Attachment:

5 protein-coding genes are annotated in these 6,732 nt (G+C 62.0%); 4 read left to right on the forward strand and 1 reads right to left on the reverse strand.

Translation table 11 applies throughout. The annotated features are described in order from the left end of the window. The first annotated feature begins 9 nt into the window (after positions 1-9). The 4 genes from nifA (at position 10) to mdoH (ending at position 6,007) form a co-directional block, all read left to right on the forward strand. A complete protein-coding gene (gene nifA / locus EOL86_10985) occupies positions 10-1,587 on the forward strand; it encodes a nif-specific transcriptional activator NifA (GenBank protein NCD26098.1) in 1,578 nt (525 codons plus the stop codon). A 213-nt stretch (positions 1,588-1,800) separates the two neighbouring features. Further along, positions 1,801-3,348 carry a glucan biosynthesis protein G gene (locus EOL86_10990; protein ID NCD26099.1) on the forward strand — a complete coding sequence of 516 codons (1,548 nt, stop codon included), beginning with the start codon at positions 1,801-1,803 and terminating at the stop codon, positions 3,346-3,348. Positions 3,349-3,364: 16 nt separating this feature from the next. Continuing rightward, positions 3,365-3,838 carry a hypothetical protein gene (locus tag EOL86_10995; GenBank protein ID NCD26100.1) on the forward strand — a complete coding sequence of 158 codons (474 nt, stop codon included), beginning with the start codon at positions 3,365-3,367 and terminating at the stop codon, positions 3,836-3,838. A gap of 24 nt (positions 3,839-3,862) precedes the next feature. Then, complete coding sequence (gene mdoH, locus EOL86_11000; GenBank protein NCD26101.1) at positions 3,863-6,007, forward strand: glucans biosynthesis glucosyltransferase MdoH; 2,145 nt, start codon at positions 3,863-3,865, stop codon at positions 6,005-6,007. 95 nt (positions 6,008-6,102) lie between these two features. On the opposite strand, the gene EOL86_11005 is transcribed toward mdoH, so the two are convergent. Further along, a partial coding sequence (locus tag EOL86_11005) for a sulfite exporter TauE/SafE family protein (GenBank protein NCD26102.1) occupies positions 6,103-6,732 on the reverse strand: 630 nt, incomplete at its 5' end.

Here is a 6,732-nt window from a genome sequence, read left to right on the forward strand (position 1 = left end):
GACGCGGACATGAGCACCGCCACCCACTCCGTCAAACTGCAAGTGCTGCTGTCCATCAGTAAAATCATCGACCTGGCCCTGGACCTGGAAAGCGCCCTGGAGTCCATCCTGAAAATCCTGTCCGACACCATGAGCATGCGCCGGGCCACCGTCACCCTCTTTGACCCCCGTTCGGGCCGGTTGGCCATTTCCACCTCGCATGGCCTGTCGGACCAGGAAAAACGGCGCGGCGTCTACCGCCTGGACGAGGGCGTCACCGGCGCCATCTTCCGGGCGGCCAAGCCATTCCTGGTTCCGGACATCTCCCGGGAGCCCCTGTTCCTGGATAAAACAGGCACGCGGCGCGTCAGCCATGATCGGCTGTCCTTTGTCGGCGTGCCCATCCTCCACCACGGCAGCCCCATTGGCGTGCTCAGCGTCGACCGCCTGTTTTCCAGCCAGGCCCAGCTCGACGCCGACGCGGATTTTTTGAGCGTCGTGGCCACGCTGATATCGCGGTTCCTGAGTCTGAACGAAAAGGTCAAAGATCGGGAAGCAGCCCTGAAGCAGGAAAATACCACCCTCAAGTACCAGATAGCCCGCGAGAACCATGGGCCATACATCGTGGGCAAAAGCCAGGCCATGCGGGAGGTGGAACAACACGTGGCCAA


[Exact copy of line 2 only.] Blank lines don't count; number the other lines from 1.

Translation table 11 applies throughout. The annotated features are described in order from the left end of the window. The first annotated feature begins 9 nt into the window (after positions 1-9). The 4 genes from nifA (at position 10) to mdoH (ending at position 6,007) form a co-directional block, all read left to right on the forward strand. A complete protein-coding gene (gene nifA / locus EOL86_10985) occupies positions 10-1,587 on the forward strand; it encodes a nif-specific transcriptional activator NifA (GenBank protein NCD26098.1) in 1,578 nt (525 codons plus the stop codon). A 213-nt stretch (positions 1,588-1,800) separates the two neighbouring features. Further along, positions 1,801-3,348 carry a glucan biosynthesis protein G gene (locus EOL86_10990; protein ID NCD26099.1) on the forward strand — a complete coding sequence of 516 codons (1,548 nt, stop codon included), beginning with the start codon at positions 1,801-1,803 and terminating at the stop codon, positions 3,346-3,348. Positions 3,349-3,364: 16 nt separating this feature from the next. Continuing rightward, positions 3,365-3,838 carry a hypothetical protein gene (locus tag EOL86_10995; GenBank protein ID NCD26100.1) on the forward strand — a complete coding sequence of 158 codons (474 nt, stop codon included), beginning with the start codon at positions 3,365-3,367 and terminating at the stop codon, positions 3,836-3,838. A gap of 24 nt (positions 3,839-3,862) precedes the next feature. Then, complete coding sequence (gene mdoH, locus EOL86_11000; GenBank protein NCD26101.1) at positions 3,863-6,007, forward strand: glucans biosynthesis glucosyltransferase MdoH; 2,145 nt, start codon at positions 3,863-3,865, stop codon at positions 6,005-6,007. 95 nt (positions 6,008-6,102) lie between these two features. On the opposite strand, the gene EOL86_11005 is transcribed toward mdoH, so the two are convergent. Further along, a partial coding sequence (locus tag EOL86_11005) for a sulfite exporter TauE/SafE family protein (GenBank protein NCD26102.1) occupies positions 6,103-6,732 on the reverse strand: 630 nt, incomplete at its 5' end.